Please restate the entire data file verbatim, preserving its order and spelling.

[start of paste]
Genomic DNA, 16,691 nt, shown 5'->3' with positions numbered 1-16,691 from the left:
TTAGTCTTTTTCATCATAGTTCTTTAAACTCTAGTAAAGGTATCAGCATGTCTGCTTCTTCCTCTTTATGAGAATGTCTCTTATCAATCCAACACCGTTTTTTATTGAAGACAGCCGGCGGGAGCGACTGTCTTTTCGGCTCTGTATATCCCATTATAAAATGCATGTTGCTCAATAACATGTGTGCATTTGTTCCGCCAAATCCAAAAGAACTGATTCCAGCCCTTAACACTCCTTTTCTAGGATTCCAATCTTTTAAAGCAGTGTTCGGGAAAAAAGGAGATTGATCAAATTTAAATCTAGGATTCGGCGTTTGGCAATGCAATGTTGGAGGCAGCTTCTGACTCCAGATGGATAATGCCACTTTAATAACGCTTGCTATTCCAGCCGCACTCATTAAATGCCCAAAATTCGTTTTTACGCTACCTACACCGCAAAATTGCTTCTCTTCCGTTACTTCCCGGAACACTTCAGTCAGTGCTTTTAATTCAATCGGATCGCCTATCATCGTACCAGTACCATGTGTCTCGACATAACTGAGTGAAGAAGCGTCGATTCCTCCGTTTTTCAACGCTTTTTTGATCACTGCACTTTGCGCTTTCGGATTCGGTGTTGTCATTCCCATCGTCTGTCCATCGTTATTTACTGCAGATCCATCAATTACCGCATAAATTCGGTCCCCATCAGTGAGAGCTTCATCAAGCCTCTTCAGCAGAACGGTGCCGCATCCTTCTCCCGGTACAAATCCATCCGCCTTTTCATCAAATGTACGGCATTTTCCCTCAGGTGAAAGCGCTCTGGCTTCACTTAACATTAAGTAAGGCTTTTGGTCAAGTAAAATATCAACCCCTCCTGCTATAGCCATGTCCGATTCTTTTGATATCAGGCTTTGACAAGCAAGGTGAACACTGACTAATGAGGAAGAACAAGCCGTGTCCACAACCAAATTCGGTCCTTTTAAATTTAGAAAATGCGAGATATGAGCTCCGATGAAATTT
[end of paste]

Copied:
Genomic DNA, 16,691 nt, shown 5'->3' with positions numbered 1-16,691 from the left:
TTAGTCTTTTTCATCATAGTTCTTTAAACTCTAGTAAAGGTATCAGCATGTCTGCTTCTTCCTCTTTATGAGAATGTCTCTTATCAATCCAACACCGTTTTTTATTGAAGACAGCCGGCGGGAGCGACTGTCTTTTCGGCTCTGTATATCCCATTATAAAATGCATGTTGCTCAATAACATGTGTGCATTTGTTCCGCCAAATCCAAAAGAACTGATTCCAGCCCTTAACACTCCTTTTCTAGGATTCCAATCTTTTAAAGCAGTGTTCGGGAAAAAAGGAGATTGATCAAATTTAAATCTAGGATTCGGCGTTTGGCAATGCAATGTTGGAGGCAGCTTCTGACTCCAGATGGATAATGCCACTTTAATAACGCTTGCTATTCCAGCCGCACTCATTAAATGCCCAAAATTCGTTTTTACGCTACCTACACCGCAAAATTGCTTCTCTTCCGTTACTTCCCGGAACACTTCAGTCAGTGCTTTTAATTCAATCGGATCGCCTATCATCGTACCAGTACCATGTGTCTCGACATAACTGAGTGAAGAAGCGTCGATTCCTCCGTTTTTCAACGCTTTTTTGATCACTGCACTTTGCGCTTTCGGATTCGGTGTTGTCATTCCCATCGTCTGTCCATCGTTATTTACTGCAGATCCATCAATTACCGCATAAATTCGGTCCCCATCAGTGAGAGCTTCATCAAGCCTCTTCAGCAGAACGGTGCCGCATCCTTCTCCCGGTACAAATCCATCCGCCTTTTCATCAAATGTACGGCATTTTCCCTCAGGTGAAAGCGCTCTGGCTTCACTTAACATTAAGTAAGGCTTTTGGTCAAGTAAAATATCAACCCCTCCTGCTATAGCCATGTCCGATTCTTTTGATATCAGGCTTTGACAAGCAAGGTGAACACTGACTAATGAGGAAGAACAAGCCGTGTCCACAACCAAATTCGGTCCTTTTAAATTTAGAAAATGCGAGATATGAGCTCCGATGAAATTT